A total of 171 families, out of the 410 eligible families, consented to participate in the study, 118 of which were in intervention schools and 53 were in control schools. Thirty-nine percent of children were black and 24 percent were Latino, the remaining 37 percent were white, Asian, and mixed race/ethnicity.

Before the parenting workshops began, researchers collected information from parents and teachers to determine a “baseline” for the parents’ involvement and their children’s behavior. This information was gathered via 1) a questionnaire for parents about how they raised their children and how they rated their child’s behavior; 2) a test on parents’ knowledge of effective parenting practices; 3) and home visits conducted by independent evaluators who videotaped how parents and children interacted with each other when engaged in playful activities.

The researchers repeated the questionnaire, tests and home visits after the final workshop to determine whether anything had changed.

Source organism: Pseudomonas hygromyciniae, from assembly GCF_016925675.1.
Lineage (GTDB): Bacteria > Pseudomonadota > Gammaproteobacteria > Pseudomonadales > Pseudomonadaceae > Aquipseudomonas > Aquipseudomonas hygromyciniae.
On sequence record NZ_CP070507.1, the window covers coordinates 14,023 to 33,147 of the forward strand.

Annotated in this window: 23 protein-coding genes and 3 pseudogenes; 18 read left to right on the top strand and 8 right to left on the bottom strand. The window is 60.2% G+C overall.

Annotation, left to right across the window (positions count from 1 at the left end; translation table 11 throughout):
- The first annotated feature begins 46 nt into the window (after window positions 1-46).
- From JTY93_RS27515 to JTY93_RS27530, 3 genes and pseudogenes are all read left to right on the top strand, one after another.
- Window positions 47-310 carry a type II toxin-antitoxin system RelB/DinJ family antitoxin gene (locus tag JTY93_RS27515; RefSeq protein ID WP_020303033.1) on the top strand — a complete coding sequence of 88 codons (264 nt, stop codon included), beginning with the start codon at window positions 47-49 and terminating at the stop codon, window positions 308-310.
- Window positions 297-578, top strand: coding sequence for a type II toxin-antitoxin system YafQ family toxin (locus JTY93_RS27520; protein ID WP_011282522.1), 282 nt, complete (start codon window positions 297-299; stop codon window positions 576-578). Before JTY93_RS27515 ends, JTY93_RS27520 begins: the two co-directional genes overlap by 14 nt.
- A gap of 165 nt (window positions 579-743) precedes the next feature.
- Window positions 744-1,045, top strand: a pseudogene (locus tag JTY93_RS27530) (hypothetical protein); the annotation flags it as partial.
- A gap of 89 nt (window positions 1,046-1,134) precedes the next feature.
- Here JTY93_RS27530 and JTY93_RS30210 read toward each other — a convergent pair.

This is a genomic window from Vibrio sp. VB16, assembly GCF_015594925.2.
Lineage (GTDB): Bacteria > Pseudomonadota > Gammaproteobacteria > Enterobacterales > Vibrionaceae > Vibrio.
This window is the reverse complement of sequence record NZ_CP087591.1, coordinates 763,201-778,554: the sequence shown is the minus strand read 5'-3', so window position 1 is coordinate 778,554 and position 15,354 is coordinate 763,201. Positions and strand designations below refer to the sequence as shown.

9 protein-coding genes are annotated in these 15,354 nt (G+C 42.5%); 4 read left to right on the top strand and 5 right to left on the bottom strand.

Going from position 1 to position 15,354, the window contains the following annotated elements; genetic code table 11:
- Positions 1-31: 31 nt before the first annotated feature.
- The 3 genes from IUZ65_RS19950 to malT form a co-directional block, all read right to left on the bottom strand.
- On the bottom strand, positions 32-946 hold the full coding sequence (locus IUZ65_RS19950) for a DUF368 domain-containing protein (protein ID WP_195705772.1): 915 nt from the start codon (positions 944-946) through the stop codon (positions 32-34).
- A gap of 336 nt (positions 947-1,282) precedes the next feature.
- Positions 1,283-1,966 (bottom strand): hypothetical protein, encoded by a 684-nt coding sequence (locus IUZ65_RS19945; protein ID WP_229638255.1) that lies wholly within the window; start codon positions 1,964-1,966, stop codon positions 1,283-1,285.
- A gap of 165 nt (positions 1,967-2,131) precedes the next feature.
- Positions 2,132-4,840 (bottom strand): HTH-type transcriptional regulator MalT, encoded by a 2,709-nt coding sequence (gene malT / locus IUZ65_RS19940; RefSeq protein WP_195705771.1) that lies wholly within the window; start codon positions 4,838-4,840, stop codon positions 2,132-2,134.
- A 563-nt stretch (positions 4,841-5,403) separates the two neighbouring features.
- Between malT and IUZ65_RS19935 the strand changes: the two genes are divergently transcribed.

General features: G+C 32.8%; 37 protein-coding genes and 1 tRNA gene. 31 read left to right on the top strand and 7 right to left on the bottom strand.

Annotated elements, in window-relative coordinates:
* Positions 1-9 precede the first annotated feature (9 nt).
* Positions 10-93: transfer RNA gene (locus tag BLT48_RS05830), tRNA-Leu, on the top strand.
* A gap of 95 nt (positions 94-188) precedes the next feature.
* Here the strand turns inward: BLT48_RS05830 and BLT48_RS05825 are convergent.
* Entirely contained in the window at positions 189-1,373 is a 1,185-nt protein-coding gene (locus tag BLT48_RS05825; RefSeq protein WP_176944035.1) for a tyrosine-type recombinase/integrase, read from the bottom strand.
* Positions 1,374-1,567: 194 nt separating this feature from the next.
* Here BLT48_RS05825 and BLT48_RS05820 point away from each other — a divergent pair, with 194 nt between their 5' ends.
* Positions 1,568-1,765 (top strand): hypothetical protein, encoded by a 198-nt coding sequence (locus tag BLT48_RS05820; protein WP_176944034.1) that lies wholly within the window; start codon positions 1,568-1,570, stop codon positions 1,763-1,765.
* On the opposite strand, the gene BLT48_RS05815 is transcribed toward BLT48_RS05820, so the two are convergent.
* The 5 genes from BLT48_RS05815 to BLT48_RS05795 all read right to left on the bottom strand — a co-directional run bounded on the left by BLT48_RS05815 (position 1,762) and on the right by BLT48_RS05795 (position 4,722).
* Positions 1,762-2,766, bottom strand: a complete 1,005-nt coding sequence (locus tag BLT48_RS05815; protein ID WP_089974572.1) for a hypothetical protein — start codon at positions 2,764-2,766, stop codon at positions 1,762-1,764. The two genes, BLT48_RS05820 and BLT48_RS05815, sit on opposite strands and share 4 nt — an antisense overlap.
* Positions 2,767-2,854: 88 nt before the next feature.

During the same time periods, pre-k teachers completed questionnaires about children’s behavior and parental involvement. Teachers rated how often, throughout four-week period, each child showed signs of aggression or hyperactivity, disrupted the classroom, or seemed anxious or depressed. Teachers also rated how much they perceived parents to be engaged in their child’s education during a two-month period.

The experimenters also collected information on whether children were gaining “school-readiness” skills related to motor, language and conceptual development. (They used an assessment tool called Developmental Indicators for the Assessment of Learning-3 (DIAL-3).)